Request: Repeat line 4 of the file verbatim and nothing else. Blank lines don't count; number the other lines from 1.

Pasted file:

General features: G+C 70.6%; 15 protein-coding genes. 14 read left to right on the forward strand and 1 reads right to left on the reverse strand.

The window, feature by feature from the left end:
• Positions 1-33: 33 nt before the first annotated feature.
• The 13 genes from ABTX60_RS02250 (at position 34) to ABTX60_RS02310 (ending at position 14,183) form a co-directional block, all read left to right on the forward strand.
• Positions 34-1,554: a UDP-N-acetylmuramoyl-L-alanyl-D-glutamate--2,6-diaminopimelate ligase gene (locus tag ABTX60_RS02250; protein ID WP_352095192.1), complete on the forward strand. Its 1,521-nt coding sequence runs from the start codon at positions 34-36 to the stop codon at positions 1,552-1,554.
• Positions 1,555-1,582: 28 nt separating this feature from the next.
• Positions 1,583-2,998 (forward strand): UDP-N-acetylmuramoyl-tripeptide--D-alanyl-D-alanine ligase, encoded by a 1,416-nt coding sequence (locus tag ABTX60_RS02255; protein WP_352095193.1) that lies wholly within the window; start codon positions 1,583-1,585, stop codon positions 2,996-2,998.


• The 13 genes from ABTX60_RS02250 (at position 34) to ABTX60_RS02310 (ending at position 14,183) form a co-directional block, all read left to right on the forward strand.